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Clinical manifestations and diagnosis of Felty's syndrome

Jonathan Kay, MD
Section Editor
Ravinder N Maini, BA, MB BChir, FRCP, FMedSci, FRS
Deputy Editor
Paul L Romain, MD


Patients with Felty's syndrome (FS) comprise an infrequently occurring but severe subset of seropositive rheumatoid arthritis (RA) complicated by neutropenia and splenomegaly [1].

The clinical manifestations and diagnosis of this disorder are discussed here. Drug therapy and surgery for FS, as well as a review of large granular lymphocyte leukemia in RA, are presented separately. (See "Drug therapy in Felty's syndrome" and "Role of splenectomy for Felty's syndrome" and "Large granular lymphocyte leukemia in rheumatoid arthritis".)


The cause of Felty's syndrome (FS), which occurs within a subset of patients with rheumatoid arthritis (RA), is unknown. Its presence primarily in patients with longstanding active disease who test positive for rheumatoid factor (RF) or anti-citrullinated peptide antibodies (ACPA), and for human leukocyte antigen (HLA)-DR4, suggests important roles for chronic inflammation in a genetically predisposed individual.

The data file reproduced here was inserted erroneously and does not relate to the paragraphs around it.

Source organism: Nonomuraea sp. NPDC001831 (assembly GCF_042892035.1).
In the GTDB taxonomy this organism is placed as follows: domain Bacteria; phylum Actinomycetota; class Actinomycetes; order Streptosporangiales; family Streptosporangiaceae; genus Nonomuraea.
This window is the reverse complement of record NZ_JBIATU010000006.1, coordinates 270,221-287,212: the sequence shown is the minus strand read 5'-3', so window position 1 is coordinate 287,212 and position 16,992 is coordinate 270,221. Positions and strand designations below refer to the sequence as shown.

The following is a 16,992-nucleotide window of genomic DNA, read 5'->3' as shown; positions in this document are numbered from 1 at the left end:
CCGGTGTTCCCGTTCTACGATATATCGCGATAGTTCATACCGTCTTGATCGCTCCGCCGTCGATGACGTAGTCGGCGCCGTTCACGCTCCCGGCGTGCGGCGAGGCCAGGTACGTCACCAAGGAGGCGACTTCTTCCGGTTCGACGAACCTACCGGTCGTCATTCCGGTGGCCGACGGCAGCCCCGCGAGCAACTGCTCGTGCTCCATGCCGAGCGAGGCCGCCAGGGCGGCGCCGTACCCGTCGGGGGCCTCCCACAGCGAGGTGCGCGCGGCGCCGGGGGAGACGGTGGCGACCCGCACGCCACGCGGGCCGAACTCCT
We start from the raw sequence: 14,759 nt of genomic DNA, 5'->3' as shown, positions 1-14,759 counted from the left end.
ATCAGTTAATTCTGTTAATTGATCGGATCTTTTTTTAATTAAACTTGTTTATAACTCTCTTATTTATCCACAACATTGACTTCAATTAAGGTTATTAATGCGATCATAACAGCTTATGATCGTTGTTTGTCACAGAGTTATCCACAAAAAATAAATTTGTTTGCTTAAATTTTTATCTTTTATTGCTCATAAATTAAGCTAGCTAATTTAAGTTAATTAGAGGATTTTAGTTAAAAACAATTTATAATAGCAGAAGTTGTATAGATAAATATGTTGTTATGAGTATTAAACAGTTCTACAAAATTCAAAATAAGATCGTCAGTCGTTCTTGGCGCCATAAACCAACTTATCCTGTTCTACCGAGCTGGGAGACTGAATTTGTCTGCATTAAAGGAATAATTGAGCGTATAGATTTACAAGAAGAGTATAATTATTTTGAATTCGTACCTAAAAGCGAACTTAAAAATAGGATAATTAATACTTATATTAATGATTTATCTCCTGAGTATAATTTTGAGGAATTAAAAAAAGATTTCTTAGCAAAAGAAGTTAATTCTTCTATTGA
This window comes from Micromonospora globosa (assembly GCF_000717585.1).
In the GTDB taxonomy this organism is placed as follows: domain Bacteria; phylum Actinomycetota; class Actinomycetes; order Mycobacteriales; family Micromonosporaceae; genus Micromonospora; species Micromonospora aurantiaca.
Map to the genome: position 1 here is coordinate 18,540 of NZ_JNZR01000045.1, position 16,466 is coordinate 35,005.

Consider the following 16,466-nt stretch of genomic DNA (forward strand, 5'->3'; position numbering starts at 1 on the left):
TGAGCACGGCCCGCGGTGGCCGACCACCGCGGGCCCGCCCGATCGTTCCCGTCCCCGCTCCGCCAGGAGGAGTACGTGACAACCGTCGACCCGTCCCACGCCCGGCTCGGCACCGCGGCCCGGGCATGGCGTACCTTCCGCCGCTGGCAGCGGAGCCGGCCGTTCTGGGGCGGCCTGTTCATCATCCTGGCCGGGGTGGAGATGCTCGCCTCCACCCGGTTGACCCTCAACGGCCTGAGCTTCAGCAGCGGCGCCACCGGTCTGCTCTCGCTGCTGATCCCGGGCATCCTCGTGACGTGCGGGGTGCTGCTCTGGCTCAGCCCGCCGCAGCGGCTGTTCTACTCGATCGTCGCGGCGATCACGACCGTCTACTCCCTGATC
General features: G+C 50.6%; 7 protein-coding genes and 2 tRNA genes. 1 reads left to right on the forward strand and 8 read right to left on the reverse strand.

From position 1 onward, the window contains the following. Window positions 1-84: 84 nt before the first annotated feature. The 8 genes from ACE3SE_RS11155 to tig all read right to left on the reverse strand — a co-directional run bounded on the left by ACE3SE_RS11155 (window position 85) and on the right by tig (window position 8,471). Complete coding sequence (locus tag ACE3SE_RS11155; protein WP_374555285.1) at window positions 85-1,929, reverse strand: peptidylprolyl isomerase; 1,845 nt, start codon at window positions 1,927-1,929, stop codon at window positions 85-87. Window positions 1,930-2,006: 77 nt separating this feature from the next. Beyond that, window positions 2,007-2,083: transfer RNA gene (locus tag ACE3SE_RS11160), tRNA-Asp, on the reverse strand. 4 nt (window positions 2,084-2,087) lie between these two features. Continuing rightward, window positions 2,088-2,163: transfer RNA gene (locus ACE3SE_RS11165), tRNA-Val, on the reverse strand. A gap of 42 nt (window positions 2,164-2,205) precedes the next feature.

Neutropenia in patients with FS results from an imbalance between granulocyte production and granulocyte removal from the circulating pool. One or more of the following can contribute to the development of neutropenia [2-10]:

Autoantibodies to deiminated histones (predominantly histone H3) and other components of neutrophil extracellular chromatin traps (NETs) that bind to activated neutrophils, which are then sequestered in the spleen (see 'Splenomegaly' below) and depleted.

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Literature review current through: Oct 2017. | This topic last updated: Jun 08, 2017.
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